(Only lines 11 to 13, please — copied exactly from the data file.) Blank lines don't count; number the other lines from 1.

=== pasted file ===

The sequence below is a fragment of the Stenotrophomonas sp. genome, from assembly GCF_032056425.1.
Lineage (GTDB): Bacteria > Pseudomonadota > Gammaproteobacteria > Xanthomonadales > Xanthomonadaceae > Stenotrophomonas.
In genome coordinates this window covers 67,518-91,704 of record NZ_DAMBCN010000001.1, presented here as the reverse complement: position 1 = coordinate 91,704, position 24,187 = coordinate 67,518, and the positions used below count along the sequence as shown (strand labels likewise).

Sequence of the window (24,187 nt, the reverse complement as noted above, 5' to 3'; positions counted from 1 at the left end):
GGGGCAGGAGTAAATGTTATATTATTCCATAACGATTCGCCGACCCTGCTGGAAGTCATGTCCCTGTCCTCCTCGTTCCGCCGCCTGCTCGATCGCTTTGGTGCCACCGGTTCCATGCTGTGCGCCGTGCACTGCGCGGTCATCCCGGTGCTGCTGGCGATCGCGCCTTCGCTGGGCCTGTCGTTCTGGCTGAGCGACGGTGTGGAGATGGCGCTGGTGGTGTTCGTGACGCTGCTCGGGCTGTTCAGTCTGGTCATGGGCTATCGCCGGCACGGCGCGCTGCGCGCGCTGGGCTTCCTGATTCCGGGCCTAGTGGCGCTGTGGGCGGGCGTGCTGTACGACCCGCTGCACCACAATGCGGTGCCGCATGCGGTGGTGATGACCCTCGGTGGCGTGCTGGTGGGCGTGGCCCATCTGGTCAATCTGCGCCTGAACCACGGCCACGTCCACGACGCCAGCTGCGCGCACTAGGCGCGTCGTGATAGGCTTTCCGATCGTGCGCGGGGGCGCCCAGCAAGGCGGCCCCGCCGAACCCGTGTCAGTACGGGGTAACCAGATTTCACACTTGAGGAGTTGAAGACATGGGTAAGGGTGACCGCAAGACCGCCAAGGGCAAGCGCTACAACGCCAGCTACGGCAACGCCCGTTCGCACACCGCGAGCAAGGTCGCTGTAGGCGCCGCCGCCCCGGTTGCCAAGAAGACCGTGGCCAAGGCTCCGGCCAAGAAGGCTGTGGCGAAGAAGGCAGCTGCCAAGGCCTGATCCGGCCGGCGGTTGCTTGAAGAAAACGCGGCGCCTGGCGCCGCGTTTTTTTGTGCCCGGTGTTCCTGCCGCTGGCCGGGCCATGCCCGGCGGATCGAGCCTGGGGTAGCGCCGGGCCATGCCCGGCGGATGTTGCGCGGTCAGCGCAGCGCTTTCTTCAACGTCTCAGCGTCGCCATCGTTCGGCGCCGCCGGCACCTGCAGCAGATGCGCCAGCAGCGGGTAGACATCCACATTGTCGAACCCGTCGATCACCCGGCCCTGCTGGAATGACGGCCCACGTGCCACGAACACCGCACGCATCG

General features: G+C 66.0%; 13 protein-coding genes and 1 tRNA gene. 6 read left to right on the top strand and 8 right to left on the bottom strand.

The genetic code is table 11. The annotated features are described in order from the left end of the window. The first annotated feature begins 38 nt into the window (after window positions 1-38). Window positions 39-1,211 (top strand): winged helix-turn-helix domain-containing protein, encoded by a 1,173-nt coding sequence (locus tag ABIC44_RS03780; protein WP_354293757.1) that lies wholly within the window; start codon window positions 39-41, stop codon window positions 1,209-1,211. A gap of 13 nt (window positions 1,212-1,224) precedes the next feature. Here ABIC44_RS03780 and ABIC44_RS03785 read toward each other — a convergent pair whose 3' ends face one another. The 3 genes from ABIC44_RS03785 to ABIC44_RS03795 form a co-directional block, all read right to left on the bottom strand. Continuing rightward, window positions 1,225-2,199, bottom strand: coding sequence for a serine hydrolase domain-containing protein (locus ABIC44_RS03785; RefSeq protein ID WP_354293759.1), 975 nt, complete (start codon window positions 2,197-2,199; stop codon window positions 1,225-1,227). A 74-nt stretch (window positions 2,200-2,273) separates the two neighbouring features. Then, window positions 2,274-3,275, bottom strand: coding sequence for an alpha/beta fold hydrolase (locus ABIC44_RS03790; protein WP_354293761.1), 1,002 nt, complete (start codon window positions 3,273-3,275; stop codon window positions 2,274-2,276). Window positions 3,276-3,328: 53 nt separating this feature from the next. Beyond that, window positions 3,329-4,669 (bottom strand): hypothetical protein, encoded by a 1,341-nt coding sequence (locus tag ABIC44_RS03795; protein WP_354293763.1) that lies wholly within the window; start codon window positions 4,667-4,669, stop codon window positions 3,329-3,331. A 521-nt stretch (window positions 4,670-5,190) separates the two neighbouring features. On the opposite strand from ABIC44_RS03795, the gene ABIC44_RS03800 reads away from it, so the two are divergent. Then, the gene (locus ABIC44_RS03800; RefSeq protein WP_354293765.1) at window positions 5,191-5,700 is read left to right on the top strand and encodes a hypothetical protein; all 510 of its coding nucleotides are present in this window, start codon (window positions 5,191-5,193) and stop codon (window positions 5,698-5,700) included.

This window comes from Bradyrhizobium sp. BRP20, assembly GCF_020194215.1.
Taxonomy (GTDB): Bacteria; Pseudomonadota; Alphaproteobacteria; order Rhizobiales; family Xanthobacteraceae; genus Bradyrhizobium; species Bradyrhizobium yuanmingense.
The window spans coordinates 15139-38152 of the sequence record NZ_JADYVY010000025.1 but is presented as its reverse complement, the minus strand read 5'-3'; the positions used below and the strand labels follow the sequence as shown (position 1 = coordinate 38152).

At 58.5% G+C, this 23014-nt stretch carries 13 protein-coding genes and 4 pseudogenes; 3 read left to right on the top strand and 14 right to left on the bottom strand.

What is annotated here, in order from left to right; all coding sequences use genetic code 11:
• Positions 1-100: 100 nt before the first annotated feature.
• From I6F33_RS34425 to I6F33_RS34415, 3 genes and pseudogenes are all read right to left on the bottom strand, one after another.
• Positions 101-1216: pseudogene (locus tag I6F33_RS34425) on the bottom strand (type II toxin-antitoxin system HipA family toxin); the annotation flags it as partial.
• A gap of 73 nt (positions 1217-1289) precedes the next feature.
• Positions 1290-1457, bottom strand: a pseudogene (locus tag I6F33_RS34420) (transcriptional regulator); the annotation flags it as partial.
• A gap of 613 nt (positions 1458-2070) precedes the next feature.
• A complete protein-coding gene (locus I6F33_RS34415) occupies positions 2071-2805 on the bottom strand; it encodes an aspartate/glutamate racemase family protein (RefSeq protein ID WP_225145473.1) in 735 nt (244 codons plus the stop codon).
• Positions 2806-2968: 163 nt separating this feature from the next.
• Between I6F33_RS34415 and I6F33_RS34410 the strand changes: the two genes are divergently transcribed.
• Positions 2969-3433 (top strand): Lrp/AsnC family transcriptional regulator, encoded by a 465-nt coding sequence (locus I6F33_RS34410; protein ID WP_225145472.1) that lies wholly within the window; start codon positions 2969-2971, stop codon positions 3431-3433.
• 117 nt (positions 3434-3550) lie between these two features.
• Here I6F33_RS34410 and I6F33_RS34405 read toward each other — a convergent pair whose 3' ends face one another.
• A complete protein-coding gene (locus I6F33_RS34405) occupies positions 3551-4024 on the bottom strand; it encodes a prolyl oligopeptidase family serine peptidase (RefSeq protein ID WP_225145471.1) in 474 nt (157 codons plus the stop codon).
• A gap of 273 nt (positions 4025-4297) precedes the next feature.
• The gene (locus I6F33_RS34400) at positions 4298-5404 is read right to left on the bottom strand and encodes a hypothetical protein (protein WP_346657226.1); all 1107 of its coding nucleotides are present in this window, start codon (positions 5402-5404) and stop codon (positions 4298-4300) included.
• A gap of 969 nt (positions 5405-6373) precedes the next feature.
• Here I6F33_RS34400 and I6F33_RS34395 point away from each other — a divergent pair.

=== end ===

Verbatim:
At 58.5% G+C, this 23014-nt stretch carries 13 protein-coding genes and 4 pseudogenes; 3 read left to right on the top strand and 14 right to left on the bottom strand.

What is annotated here, in order from left to right; all coding sequences use genetic code 11:
• Positions 1-100: 100 nt before the first annotated feature.